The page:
• Hindu mysticism is an ancient and multifaceted phenomenon. As early as the 7th century BC, Vedic philosophical texts like the Upanishads explored the unity of the immortal soul, Atman, and the cosmic principle, Brahman. From the 5th century AD, Tantrism instructed believers in unmediated forms of participation in the cosmic consciousness and the vital energy of God.

    Central to Hindu mysticism are the multiple voices of bhakti (“devotion and love”), a form of
    pietism which spread throughout India from the 13th century. Bhakti poets did not only want to venerate God in words and rituals but wanted to possess him and be possessed, be filled, overwhelmed and enslaved. Over time they increasingly expressed religious and social criticism. Bhakti pietism also gave a voice to women.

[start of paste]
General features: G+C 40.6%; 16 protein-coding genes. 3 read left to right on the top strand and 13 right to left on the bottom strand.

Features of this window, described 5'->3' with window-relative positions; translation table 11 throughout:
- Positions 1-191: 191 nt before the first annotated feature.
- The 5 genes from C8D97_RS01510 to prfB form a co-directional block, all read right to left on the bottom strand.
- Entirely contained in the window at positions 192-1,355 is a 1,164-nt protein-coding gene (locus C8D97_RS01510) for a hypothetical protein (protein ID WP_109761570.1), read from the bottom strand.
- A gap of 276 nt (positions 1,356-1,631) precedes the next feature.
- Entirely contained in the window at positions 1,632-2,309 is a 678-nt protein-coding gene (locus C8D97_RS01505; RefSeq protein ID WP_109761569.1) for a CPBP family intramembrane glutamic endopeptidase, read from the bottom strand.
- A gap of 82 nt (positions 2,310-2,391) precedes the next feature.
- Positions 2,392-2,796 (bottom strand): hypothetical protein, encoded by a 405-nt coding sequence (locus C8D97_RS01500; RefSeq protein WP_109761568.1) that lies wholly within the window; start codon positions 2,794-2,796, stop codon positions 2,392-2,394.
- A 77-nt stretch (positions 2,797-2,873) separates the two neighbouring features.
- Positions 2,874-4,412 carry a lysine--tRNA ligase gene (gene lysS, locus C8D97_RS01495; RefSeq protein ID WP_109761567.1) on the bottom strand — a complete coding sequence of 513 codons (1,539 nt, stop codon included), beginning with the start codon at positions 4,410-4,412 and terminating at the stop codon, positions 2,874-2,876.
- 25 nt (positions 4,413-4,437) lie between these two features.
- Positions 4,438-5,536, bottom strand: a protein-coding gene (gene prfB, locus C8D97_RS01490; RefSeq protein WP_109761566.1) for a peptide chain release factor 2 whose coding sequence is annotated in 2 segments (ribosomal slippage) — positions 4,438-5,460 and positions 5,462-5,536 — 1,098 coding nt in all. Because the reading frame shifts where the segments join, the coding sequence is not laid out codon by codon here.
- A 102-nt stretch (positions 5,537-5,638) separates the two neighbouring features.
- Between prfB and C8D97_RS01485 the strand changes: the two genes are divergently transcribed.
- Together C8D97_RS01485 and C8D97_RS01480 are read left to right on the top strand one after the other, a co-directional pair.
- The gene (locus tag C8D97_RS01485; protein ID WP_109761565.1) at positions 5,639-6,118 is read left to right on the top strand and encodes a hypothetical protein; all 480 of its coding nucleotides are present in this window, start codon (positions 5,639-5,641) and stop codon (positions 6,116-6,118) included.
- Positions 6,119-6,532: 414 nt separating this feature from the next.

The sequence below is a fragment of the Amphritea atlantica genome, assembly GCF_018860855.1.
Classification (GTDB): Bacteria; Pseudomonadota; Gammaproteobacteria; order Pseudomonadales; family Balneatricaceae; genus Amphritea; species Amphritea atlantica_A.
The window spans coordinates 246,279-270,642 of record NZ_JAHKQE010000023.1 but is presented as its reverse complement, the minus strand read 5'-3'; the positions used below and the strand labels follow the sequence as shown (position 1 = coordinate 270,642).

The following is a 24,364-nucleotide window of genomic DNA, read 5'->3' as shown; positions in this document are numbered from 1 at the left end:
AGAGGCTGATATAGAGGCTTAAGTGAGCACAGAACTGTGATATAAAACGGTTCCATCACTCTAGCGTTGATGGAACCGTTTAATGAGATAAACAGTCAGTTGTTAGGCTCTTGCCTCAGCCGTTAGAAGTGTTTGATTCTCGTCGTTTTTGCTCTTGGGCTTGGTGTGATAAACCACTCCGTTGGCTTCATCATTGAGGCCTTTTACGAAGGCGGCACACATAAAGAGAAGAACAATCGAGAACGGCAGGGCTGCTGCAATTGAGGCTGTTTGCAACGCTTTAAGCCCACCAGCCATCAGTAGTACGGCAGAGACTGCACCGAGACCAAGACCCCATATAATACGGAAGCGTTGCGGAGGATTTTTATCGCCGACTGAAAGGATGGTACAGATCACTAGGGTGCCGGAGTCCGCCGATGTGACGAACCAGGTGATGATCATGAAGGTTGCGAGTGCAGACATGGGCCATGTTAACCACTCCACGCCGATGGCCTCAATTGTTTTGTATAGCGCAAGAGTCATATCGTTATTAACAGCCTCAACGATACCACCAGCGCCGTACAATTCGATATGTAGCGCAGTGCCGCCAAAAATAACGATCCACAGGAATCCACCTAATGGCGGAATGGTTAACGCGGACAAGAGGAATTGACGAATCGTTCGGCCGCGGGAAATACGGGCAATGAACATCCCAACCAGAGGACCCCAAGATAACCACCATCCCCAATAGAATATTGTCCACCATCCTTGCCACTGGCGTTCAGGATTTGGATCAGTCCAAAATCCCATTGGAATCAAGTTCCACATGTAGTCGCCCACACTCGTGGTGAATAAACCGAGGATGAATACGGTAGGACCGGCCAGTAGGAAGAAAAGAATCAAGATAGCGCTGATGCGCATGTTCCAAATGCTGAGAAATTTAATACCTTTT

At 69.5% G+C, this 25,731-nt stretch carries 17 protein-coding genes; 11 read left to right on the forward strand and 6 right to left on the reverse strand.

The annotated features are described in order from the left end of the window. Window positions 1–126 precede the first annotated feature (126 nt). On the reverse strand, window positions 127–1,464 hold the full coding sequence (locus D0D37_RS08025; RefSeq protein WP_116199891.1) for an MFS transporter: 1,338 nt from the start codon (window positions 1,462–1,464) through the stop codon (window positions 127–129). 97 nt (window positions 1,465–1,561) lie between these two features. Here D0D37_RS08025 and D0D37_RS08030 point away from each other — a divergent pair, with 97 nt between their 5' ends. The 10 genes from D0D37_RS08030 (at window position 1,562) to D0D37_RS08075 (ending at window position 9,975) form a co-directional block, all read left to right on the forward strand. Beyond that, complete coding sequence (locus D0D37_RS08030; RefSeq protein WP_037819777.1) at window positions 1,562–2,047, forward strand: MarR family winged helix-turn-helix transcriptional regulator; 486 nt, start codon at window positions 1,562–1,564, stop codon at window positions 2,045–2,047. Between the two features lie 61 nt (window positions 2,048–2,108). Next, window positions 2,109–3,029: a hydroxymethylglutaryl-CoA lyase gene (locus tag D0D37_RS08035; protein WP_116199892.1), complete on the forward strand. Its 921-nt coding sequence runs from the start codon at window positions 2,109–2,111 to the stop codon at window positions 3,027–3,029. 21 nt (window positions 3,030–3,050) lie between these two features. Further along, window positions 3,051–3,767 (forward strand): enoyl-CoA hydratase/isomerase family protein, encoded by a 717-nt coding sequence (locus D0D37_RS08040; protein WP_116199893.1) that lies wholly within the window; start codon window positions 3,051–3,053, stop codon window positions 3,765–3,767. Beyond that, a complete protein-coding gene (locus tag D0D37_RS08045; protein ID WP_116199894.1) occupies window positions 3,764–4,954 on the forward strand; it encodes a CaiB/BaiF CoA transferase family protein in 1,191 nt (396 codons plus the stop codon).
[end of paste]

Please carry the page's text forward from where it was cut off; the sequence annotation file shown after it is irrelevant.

The love of Krishna is one of the most powerful symbols for the mystical love of God. It is total self-surrender: Krishna's beloved cowherdesses broke their marriages for his sake and did not fear punishment. The imitation of this selfless love was realised in active imaginings but sometimes also in reality in religious life, for example by men wearing women's clothes or by ritualised sexual intercourse.

  • Hinduismus Startbild

    Sambandar (8th cent.) More »
    Abhinavagupta (10th/11th cent.) More »
    Kabir (14./15. cent.) More »
    Mirabai (c. 1500-1550) More »
    Bhima Bhoi (died 1895) More »